I also doubt Dan and I will have the discipline to only watch one episode a week. We watched two eps last night, and if I had to wager on it, I would bet Dan watched the rest of the first disk. I’ll probably try to wait to watch more of the show with him, though. It’s really fun to share that time.

What was the first TV show that became more than just a show for you?

Back to New Music

I don’t know how I used to discover new bands. Boyfriends, probably, and college radio. Now it’s Pandora, Spotify, or NPR First Listen (shoosh, I’m a 40-year-old mother who lives in the suburbs; I don’t listen to anything but NPR on the radio.)

Here’s some of the best stuff I’ve been listening to lately:

If you like Amy Winehouse (RIP), listen to Adele (21). While the latter doesn’t have Winehouse’s black-soul voice, she definitely has VOICE. Girl can wail it. She’ll suck you in with “Rolling in the Deep”, which is getting some radio play right now, but she’ll sock it to you on “Rumour Has It”. Bonus: A cover of The Cure’s “Lovesong”.

Release the Sunbird, Come Back to Us. This is one I discovered through NPR Music’s First Listen feature. It’s breezy summer pop anchored by Zach Rogue’s sweet vocals. The lyrics reveal a serious side to the music, but it’s nice to have the tunes wash over you in all their melodic glory. And if you end up liking this, check out Rogue’s first band, Rogue Wave: more of the same, a little harder instrumentally — for example, the guitar gets a little more fuzzed out on some tracks. All these albums are on my Spotify heavy rotation (so to speak).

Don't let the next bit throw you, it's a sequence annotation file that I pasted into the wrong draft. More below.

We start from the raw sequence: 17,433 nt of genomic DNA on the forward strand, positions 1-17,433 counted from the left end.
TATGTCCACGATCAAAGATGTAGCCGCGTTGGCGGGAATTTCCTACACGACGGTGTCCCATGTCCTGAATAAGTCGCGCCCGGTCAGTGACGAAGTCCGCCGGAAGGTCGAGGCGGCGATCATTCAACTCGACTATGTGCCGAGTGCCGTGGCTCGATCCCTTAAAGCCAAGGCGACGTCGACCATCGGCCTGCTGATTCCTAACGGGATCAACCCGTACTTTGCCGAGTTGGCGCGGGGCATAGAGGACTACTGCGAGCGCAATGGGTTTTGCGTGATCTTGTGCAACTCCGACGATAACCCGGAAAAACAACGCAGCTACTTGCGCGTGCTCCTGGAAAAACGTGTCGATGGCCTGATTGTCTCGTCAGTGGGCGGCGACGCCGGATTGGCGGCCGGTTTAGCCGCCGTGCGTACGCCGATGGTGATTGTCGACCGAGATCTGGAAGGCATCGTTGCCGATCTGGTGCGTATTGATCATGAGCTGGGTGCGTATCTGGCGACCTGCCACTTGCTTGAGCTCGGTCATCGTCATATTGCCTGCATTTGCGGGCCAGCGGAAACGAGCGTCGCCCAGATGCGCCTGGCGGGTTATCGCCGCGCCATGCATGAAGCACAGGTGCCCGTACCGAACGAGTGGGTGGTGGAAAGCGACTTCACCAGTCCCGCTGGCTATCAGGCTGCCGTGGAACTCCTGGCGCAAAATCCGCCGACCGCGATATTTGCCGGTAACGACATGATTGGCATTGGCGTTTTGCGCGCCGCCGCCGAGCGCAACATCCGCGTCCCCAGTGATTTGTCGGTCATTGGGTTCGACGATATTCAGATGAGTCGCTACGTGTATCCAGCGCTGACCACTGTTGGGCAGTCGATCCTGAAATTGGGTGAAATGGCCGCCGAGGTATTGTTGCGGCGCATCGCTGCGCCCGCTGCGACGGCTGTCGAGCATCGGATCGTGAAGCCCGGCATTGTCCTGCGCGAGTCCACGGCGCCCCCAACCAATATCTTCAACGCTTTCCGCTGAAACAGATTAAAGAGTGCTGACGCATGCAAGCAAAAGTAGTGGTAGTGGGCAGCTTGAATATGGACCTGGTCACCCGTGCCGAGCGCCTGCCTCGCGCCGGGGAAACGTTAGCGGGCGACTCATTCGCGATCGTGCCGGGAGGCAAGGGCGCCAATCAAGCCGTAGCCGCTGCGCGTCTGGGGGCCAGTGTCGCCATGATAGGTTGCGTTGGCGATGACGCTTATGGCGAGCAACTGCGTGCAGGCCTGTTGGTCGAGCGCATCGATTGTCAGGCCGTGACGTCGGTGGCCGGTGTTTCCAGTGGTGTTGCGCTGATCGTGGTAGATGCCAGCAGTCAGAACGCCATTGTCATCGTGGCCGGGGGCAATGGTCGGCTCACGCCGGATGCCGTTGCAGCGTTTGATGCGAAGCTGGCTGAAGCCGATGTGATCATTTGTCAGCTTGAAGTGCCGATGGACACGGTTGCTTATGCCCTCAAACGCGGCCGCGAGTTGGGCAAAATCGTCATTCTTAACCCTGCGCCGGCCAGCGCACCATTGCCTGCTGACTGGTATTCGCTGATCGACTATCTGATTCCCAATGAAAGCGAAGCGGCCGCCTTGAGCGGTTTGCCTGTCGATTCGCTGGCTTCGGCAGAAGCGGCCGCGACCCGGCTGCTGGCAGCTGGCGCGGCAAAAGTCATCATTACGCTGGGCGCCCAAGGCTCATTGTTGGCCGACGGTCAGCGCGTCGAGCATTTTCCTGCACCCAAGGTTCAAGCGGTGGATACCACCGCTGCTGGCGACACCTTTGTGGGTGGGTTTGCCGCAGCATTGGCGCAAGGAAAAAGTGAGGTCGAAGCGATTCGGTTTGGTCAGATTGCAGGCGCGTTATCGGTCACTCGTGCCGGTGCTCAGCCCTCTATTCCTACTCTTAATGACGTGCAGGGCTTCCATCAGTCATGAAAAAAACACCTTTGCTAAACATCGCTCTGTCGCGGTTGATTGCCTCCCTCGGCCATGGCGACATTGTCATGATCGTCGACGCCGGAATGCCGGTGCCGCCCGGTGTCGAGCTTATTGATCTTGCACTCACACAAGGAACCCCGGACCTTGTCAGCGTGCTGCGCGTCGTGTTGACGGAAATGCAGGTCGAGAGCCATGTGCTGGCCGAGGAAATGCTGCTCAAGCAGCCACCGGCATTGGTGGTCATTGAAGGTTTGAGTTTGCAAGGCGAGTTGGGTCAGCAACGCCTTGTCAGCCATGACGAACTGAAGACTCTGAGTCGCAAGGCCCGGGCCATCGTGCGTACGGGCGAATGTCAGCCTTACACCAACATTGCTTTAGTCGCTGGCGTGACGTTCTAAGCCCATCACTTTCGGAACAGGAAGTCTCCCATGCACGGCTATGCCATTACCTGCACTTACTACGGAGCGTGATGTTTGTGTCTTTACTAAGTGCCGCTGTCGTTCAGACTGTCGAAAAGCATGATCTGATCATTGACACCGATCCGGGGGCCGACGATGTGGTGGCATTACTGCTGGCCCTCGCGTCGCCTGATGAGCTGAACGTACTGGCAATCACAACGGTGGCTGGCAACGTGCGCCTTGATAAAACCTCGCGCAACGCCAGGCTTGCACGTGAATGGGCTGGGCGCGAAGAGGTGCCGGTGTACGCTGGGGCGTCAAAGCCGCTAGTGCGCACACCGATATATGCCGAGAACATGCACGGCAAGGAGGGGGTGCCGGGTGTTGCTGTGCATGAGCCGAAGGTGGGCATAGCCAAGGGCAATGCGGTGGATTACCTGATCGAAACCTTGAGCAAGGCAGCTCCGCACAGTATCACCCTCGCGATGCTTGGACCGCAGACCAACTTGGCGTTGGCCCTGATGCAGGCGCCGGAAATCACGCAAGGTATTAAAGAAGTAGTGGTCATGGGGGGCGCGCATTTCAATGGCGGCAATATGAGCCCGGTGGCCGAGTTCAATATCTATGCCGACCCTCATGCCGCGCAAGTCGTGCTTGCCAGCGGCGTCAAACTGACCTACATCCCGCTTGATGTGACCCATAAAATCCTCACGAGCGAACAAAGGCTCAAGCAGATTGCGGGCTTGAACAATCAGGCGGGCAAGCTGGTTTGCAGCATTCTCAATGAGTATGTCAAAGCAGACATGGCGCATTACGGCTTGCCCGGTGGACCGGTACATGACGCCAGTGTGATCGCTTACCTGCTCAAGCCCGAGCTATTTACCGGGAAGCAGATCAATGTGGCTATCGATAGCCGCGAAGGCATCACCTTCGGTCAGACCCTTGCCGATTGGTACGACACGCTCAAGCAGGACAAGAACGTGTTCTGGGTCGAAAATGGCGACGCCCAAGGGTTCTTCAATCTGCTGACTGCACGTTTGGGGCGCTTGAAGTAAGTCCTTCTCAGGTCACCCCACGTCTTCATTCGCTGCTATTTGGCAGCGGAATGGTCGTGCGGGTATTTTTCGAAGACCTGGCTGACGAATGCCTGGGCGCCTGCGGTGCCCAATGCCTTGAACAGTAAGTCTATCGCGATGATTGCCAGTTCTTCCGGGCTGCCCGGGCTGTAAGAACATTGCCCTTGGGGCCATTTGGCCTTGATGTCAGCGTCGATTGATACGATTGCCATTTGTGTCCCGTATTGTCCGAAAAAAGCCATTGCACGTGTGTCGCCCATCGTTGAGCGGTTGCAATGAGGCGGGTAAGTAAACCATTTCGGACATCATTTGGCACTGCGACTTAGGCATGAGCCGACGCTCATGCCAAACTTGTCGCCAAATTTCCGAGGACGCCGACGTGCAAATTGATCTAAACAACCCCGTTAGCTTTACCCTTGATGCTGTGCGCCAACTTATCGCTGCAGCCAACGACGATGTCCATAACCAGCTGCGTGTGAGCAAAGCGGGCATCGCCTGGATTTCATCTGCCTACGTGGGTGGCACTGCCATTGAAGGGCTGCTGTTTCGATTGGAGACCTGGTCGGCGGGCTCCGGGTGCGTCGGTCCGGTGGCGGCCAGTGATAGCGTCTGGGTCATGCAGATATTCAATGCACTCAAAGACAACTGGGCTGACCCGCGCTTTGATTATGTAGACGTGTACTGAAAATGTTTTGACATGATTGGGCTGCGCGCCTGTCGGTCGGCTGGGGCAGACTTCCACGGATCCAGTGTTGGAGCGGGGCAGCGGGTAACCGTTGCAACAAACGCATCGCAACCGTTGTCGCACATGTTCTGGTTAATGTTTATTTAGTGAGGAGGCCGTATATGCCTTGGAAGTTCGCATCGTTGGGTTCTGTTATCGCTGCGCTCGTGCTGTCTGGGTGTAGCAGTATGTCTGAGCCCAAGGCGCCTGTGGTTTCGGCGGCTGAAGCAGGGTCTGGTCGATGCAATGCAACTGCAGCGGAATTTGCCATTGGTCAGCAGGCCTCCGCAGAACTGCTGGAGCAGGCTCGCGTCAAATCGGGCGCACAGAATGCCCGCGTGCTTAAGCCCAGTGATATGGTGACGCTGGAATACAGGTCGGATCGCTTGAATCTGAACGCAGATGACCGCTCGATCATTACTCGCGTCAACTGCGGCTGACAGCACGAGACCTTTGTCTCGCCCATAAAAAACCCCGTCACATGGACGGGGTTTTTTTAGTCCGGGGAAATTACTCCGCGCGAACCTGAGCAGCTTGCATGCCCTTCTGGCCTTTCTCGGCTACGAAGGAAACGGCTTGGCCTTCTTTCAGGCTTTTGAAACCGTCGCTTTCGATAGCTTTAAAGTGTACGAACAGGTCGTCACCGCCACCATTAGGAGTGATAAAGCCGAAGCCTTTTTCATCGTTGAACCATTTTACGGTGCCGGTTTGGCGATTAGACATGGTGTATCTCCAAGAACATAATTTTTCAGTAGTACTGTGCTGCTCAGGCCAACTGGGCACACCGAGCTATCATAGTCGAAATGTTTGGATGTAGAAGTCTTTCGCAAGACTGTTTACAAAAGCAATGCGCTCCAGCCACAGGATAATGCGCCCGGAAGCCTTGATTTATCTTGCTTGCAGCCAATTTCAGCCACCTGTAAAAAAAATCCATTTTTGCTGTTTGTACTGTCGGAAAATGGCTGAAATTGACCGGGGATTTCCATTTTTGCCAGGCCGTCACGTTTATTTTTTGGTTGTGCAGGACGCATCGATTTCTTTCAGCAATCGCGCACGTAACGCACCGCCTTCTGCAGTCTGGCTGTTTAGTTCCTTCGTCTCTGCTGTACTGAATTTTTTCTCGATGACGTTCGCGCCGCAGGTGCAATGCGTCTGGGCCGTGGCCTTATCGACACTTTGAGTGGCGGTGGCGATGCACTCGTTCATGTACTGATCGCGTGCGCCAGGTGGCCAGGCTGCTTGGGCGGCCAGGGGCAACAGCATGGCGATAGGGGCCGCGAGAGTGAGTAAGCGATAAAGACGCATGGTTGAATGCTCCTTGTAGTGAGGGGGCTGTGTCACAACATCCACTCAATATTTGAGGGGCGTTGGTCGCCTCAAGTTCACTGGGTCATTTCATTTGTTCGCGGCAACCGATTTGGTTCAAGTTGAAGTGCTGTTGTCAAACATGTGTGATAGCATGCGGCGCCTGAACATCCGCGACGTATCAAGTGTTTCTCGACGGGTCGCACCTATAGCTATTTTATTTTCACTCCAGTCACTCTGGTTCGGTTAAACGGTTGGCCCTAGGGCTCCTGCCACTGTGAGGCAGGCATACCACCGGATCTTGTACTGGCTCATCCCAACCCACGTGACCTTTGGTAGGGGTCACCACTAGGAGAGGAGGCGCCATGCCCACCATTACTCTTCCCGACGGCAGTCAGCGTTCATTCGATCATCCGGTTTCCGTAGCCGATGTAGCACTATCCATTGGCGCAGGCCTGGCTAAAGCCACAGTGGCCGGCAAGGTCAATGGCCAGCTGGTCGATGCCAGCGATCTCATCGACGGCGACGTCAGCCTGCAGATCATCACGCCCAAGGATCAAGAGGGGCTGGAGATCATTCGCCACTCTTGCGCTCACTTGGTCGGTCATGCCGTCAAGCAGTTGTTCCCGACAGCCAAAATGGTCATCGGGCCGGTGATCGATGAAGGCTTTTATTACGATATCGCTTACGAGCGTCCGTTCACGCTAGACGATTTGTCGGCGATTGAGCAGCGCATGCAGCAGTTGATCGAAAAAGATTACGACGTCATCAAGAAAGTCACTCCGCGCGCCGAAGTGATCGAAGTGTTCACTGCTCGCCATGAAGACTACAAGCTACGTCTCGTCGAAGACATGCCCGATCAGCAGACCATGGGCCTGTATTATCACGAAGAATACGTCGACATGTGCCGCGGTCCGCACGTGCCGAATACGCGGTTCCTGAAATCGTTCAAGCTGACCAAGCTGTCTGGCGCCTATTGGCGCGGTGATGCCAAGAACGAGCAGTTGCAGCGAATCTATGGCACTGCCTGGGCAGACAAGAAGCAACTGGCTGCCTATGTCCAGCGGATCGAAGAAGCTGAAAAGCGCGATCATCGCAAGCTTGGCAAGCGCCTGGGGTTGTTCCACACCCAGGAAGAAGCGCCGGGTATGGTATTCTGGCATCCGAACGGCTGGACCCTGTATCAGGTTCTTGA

If you like Kate Bush or Tori Amos or Regina Spektor, then listen to Florence + The Machine (Lungs, Lungs: The B-Sides). Florence Welch doesn’t sound *exactly* like any of these other female artists, but her music is romantic, baroque, thrillingly rich, and her voice. Oh that voice. It’s… unique. I can’t describe it, really, you just have to hear it. She may be one of those “love her or hate her” artists. I am completely smitten. Bonus: A cover of Robert Palmer’s “Addicted to Love”. Extra special super bonus: A cover of Cold War Kids’ “Hospital Beds”.

If you like the Decemberists, then listen to the damn Decemberists. I finally got around to hearing The King is Dead, and I’m kicking myself for waiting so long. And for missing their last Pittsburgh tour date. Just brilliant stuff here.

I’m always hunting for new music. I’m also enjoying Jill Scott, Eleanor Friedberger (from the Fiery Furnaces), Stephen Malkmus and the Jinks, and Portugal. The Man. (If you like MGMT or Flaming Lips, listen to Portugal. The Man. As Dr. Bro says, “Bad name, really good disc.”)